Habit Tracking And Habit Stacking

Over the past few weeks I have been observing my productivity levels over the course of a day. I would usually measure the success of my day based on whether I hit my daily goals. I then decided to journal those days on my notebook to see what I really get into. A lot of the time I am on autopilot so it’s interesting to see how I get through my day.

I chose two days in particular to analyse and publish here. One of those days I was feeling particularly down and unmotivated. The other day was an unstructured day where my goal was to just get my targets for the day done. Have a look. Please be aware that whilst I tried to be truthful, it wasn’t 100% accurate to the time. Also, you can never be sure of how many hours sleep you get, too.

Unmotivated

05:55am: went to sleep.
11:25am: woke up and browsed social media.
11:50am: played the Playstation 4.
12:45pm: Made breakfast and ate.
13:00pm: brushed teeth.
13:21pm: played Playstation 4.
14:20:pm: went on the laptop browsed the internet.
18:18pm: played Playstation 4.
21:35pm: toilet break and social media browsing.
21:50pm: ate dinner.
21:55pm: played guitar.
22:10pm: browsed through laptop.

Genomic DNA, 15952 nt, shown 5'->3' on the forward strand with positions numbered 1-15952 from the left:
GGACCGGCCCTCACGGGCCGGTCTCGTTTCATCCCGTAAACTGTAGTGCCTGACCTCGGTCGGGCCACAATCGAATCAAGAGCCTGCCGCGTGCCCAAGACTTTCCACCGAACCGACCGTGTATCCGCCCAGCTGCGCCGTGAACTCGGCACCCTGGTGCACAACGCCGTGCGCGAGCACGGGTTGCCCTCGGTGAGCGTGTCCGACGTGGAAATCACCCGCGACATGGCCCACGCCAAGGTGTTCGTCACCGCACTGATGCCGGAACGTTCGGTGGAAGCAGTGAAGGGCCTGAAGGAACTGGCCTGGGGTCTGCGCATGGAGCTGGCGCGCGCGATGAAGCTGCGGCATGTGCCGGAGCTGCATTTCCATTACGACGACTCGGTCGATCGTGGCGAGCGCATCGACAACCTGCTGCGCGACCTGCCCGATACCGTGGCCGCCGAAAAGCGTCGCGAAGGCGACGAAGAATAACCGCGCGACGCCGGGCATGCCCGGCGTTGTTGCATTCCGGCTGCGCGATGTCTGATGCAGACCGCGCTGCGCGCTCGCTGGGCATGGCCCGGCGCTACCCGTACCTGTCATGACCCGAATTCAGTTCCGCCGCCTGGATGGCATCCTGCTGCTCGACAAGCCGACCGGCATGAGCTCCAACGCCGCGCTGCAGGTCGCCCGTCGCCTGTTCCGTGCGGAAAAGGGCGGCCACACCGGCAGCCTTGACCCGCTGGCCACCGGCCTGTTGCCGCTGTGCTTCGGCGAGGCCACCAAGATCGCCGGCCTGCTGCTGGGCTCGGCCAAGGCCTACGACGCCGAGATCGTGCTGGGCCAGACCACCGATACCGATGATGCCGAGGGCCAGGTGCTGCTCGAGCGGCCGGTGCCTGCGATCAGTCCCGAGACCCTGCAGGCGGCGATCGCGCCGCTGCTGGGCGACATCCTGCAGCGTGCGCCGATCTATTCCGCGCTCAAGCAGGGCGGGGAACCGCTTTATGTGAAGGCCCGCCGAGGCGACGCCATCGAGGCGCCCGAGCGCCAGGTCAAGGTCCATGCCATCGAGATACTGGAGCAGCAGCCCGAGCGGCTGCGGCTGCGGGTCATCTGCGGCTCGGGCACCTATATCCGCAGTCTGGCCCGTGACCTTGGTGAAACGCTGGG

00:53am: listened to an audiobook as I went to sleep.

Motivated

08:03am: Woke up and tidied room.
08:20am: Toilet break.
08:34am: Continued to tidy room.
08:40am: Brushed my teeth and showered.
09:05am: Reorganised my book shelf.
09:31am: Laptop and on my notion to write my goals for the day.
10:00am: Helped with the shopping delivered.
10:20am: Studying on laptop and occasional phone check on social media.
11:37am: Took a break and lied down listening to an audiobook.
12:25pm: Made some lunch and a tea. On the laptop note taking. More studying.
14:14pm: Netflix.
15:11pm: Played a podcast and lied down. Had a nap.
17:40pm: Woke up and went to spend time with family.
18:00pm: Guitar practice.
18:45pm: Went to make dinner and eat.
19:55pm: More studying and note taking.
20:10pm: Toilet break–browse socials.
20:34pm: Reading.
21:02pm: Browsing online on laptop.
21:48pm: On the iPad watching Netflix till midnight.
00:00am: Showered, brushed teeth and went bed.

So, there are some observations I made from this data. Whilst this is quite loosely how I spent my day, it’s not my regular daily pattern. It’s just one of many I have. I did this to understand what I do on random occasions or through boredom. A bit of context too: these days are recorded on days where I’m not working or have uni or freelance work to do. It’s my spare time.